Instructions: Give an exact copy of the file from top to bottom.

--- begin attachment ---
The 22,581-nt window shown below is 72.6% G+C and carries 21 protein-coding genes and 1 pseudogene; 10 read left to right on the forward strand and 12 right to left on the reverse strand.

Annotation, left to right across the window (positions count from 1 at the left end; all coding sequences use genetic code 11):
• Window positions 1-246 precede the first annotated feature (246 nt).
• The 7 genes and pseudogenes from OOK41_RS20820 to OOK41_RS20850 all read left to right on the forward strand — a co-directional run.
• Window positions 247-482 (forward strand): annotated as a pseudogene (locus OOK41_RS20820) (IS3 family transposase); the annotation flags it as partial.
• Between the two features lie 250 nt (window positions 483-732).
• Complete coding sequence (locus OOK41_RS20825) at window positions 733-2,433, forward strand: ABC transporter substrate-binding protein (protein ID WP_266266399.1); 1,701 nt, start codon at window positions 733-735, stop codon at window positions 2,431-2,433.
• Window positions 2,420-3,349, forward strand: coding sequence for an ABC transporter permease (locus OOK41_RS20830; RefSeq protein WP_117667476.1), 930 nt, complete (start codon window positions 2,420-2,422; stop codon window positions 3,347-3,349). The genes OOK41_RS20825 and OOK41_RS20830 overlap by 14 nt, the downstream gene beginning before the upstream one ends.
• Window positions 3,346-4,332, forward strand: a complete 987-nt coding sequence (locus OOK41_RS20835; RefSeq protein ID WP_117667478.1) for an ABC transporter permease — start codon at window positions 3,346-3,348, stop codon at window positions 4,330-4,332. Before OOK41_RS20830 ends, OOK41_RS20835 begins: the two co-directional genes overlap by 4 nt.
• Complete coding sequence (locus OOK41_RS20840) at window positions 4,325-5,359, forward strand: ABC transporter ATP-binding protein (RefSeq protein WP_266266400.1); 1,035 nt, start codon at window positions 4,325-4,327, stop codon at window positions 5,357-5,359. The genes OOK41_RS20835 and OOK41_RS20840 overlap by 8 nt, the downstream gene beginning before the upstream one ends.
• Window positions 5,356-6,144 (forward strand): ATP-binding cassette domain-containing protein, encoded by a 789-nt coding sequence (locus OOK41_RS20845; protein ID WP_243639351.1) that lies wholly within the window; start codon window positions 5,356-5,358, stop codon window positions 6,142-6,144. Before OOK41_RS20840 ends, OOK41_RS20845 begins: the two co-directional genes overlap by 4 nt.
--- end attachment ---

The 22,581-nt window shown below is 72.6% G+C and carries 21 protein-coding genes and 1 pseudogene; 10 read left to right on the forward strand and 12 right to left on the reverse strand.

Annotation, left to right across the window (positions count from 1 at the left end; all coding sequences use genetic code 11):
• Window positions 1-246 precede the first annotated feature (246 nt).
• The 7 genes and pseudogenes from OOK41_RS20820 to OOK41_RS20850 all read left to right on the forward strand — a co-directional run.
• Window positions 247-482 (forward strand): annotated as a pseudogene (locus OOK41_RS20820) (IS3 family transposase); the annotation flags it as partial.
• Between the two features lie 250 nt (window positions 483-732).
• Complete coding sequence (locus OOK41_RS20825) at window positions 733-2,433, forward strand: ABC transporter substrate-binding protein (protein ID WP_266266399.1); 1,701 nt, start codon at window positions 733-735, stop codon at window positions 2,431-2,433.
• Window positions 2,420-3,349, forward strand: coding sequence for an ABC transporter permease (locus OOK41_RS20830; RefSeq protein WP_117667476.1), 930 nt, complete (start codon window positions 2,420-2,422; stop codon window positions 3,347-3,349). The genes OOK41_RS20825 and OOK41_RS20830 overlap by 14 nt, the downstream gene beginning before the upstream one ends.
• Window positions 3,346-4,332, forward strand: a complete 987-nt coding sequence (locus OOK41_RS20835; RefSeq protein ID WP_117667478.1) for an ABC transporter permease — start codon at window positions 3,346-3,348, stop codon at window positions 4,330-4,332. Before OOK41_RS20830 ends, OOK41_RS20835 begins: the two co-directional genes overlap by 4 nt.
• Complete coding sequence (locus OOK41_RS20840) at window positions 4,325-5,359, forward strand: ABC transporter ATP-binding protein (RefSeq protein WP_266266400.1); 1,035 nt, start codon at window positions 4,325-4,327, stop codon at window positions 5,357-5,359. The genes OOK41_RS20835 and OOK41_RS20840 overlap by 8 nt, the downstream gene beginning before the upstream one ends.
• Window positions 5,356-6,144 (forward strand): ATP-binding cassette domain-containing protein, encoded by a 789-nt coding sequence (locus OOK41_RS20845; protein ID WP_243639351.1) that lies wholly within the window; start codon window positions 5,356-5,358, stop codon window positions 6,142-6,144. Before OOK41_RS20840 ends, OOK41_RS20845 begins: the two co-directional genes overlap by 4 nt.